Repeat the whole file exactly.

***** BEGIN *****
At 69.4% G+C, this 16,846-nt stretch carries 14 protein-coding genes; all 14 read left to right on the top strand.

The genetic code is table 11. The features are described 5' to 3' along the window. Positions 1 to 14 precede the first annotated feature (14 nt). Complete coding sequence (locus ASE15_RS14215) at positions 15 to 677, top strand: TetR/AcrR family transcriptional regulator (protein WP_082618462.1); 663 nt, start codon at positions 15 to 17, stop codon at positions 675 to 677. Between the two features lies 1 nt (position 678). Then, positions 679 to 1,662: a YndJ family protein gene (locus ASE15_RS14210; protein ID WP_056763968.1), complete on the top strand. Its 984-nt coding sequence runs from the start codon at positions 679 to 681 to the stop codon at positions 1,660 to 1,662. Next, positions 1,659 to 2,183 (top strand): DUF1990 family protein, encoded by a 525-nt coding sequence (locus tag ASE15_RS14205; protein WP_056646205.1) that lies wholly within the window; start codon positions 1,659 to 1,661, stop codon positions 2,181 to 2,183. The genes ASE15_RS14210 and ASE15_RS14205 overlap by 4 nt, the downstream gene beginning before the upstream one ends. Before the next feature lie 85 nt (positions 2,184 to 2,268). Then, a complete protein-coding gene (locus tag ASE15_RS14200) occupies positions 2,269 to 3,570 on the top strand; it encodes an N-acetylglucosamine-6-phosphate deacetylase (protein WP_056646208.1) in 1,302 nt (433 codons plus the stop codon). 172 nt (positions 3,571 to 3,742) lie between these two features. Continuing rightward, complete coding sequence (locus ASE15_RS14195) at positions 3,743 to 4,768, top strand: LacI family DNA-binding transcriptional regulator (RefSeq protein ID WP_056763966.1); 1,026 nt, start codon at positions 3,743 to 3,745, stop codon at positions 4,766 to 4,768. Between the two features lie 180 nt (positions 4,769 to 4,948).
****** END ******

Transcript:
At 69.4% G+C, this 16,846-nt stretch carries 14 protein-coding genes; all 14 read left to right on the top strand.

The genetic code is table 11. The features are described 5' to 3' along the window. Positions 1 to 14 precede the first annotated feature (14 nt). Complete coding sequence (locus ASE15_RS14215) at positions 15 to 677, top strand: TetR/AcrR family transcriptional regulator (protein WP_082618462.1); 663 nt, start codon at positions 15 to 17, stop codon at positions 675 to 677. Between the two features lies 1 nt (position 678). Then, positions 679 to 1,662: a YndJ family protein gene (locus ASE15_RS14210; protein ID WP_056763968.1), complete on the top strand. Its 984-nt coding sequence runs from the start codon at positions 679 to 681 to the stop codon at positions 1,660 to 1,662. Next, positions 1,659 to 2,183 (top strand): DUF1990 family protein, encoded by a 525-nt coding sequence (locus tag ASE15_RS14205; protein WP_056646205.1) that lies wholly within the window; start codon positions 1,659 to 1,661, stop codon positions 2,181 to 2,183. The genes ASE15_RS14210 and ASE15_RS14205 overlap by 4 nt, the downstream gene beginning before the upstream one ends. Before the next feature lie 85 nt (positions 2,184 to 2,268). Then, a complete protein-coding gene (locus tag ASE15_RS14200) occupies positions 2,269 to 3,570 on the top strand; it encodes an N-acetylglucosamine-6-phosphate deacetylase (protein WP_056646208.1) in 1,302 nt (433 codons plus the stop codon). 172 nt (positions 3,571 to 3,742) lie between these two features. Continuing rightward, complete coding sequence (locus ASE15_RS14195) at positions 3,743 to 4,768, top strand: LacI family DNA-binding transcriptional regulator (RefSeq protein ID WP_056763966.1); 1,026 nt, start codon at positions 3,743 to 3,745, stop codon at positions 4,766 to 4,768. Between the two features lie 180 nt (positions 4,769 to 4,948).